Here, the aesthetically designed next-generation bioreactor occupies minimal space for its installation, with the slurry totally concealed from view. The reactor is also designed to address the drawbacks of existing technology such as the prevalence of gap between the bioreactor and gas holder through which methane gas escapes.
The Eco Digester, which is totally sealed and potable and is not based on the prevalent floating drum mechanism, incidentally has the gas holder separated from the bioreactor, enabling the two to be placed in separate places in case of space constraint. The gas holder, coming in a special, tough rubberised material, can also be hung like a balloon or placed in a balcony in case floor space is totally absent.
Use of wind power
Says Gururaj Kanade, CEO, Eco Positive Solutions, “The technology used here is structured to generate one-and-a-half to three times more biogas per kilogram of food waste. It needs just 30 to 50 per cent of the bioreactor capacity as compared to existing micro-scale bioreactor technologies through its unique ‘Accelerated EcoMethanation’ process. The process leverages the natural principle of lowering the impediments to energy flow. This technology uses two-and-a-half to five times less water as compared to conventional ones for every kilo of food waste processed.”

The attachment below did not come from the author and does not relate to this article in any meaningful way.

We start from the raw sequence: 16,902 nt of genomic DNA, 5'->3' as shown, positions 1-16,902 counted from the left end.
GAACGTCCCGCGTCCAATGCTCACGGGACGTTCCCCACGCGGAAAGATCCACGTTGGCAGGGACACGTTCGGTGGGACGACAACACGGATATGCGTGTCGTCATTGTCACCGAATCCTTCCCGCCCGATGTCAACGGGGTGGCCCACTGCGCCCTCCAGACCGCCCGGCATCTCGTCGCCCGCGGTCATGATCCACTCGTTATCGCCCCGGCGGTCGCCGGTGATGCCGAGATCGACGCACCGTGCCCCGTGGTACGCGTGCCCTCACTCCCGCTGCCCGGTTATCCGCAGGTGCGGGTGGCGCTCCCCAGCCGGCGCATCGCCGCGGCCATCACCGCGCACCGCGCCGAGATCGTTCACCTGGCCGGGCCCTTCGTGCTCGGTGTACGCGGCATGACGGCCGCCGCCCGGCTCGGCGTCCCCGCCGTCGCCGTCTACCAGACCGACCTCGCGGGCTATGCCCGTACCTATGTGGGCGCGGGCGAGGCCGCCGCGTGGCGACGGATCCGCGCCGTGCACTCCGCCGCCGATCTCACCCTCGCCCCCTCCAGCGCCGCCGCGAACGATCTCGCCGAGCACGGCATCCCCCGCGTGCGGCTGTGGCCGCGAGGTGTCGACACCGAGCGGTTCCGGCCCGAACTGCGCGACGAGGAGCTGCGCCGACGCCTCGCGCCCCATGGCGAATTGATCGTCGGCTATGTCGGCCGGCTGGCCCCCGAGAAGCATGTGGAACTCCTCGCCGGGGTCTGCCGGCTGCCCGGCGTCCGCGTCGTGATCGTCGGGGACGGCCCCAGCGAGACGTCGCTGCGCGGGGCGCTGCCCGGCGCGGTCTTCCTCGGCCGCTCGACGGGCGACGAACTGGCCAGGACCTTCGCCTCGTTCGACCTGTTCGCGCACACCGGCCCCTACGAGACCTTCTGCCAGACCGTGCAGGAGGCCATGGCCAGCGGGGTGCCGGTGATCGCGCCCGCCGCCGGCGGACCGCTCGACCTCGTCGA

The crowning element of the Eco Digester technology over existing ones is the use of wind power to run the Eco Stirrer for kitchen waste conversion. The electricity used is minimal while the wind turbine supplies the major portion of the mechanical power requirement, with solar power absorbed merely by virtue of its design rather than through external solar cells.
If you thought operation of the same would require expert technical help, you are in for another surprise as it needs little monitoring and technical expertise. The technology used makes it more cost-effective than prevailing ones in the market.
The monthly save